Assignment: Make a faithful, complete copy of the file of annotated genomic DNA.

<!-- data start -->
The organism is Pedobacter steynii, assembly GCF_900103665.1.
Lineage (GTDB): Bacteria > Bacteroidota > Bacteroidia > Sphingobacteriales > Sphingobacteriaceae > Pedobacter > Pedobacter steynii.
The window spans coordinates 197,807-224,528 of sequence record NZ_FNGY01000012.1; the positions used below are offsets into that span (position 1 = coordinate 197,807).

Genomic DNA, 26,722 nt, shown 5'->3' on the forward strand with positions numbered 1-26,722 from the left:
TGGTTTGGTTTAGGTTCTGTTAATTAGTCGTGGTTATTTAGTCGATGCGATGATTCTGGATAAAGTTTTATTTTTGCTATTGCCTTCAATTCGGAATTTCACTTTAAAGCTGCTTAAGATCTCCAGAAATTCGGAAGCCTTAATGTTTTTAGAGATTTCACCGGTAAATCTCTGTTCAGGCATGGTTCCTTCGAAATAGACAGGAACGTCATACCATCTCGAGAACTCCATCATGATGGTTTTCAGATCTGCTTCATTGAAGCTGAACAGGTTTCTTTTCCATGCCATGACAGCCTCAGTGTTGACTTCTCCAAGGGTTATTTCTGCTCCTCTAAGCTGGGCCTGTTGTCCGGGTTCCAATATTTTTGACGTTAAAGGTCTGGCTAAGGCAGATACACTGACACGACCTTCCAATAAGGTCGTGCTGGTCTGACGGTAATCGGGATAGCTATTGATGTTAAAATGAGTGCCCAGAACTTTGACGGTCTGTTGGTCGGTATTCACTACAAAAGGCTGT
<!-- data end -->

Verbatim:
The organism is Pedobacter steynii, assembly GCF_900103665.1.
Lineage (GTDB): Bacteria > Bacteroidota > Bacteroidia > Sphingobacteriales > Sphingobacteriaceae > Pedobacter > Pedobacter steynii.
The window spans coordinates 197,807-224,528 of sequence record NZ_FNGY01000012.1; the positions used below are offsets into that span (position 1 = coordinate 197,807).

Genomic DNA, 26,722 nt, shown 5'->3' on the forward strand with positions numbered 1-26,722 from the left:
TGGTTTGGTTTAGGTTCTGTTAATTAGTCGTGGTTATTTAGTCGATGCGATGATTCTGGATAAAGTTTTATTTTTGCTATTGCCTTCAATTCGGAATTTCACTTTAAAGCTGCTTAAGATCTCCAGAAATTCGGAAGCCTTAATGTTTTTAGAGATTTCACCGGTAAATCTCTGTTCAGGCATGGTTCCTTCGAAATAGACAGGAACGTCATACCATCTCGAGAACTCCATCATGATGGTTTTCAGATCTGCTTCATTGAAGCTGAACAGGTTTCTTTTCCATGCCATGACAGCCTCAGTGTTGACTTCTCCAAGGGTTATTTCTGCTCCTCTAAGCTGGGCCTGTTGTCCGGGTTCCAATATTTTTGACGTTAAAGGTCTGGCTAAGGCAGATACACTGACACGACCTTCCAATAAGGTCGTGCTGGTCTGACGGTAATCGGGATAGCTATTGATGTTAAAATGAGTGCCCAGAACTTTGACGGTCTGTTGGTCGGTATTCACTACAAAAGGCTGT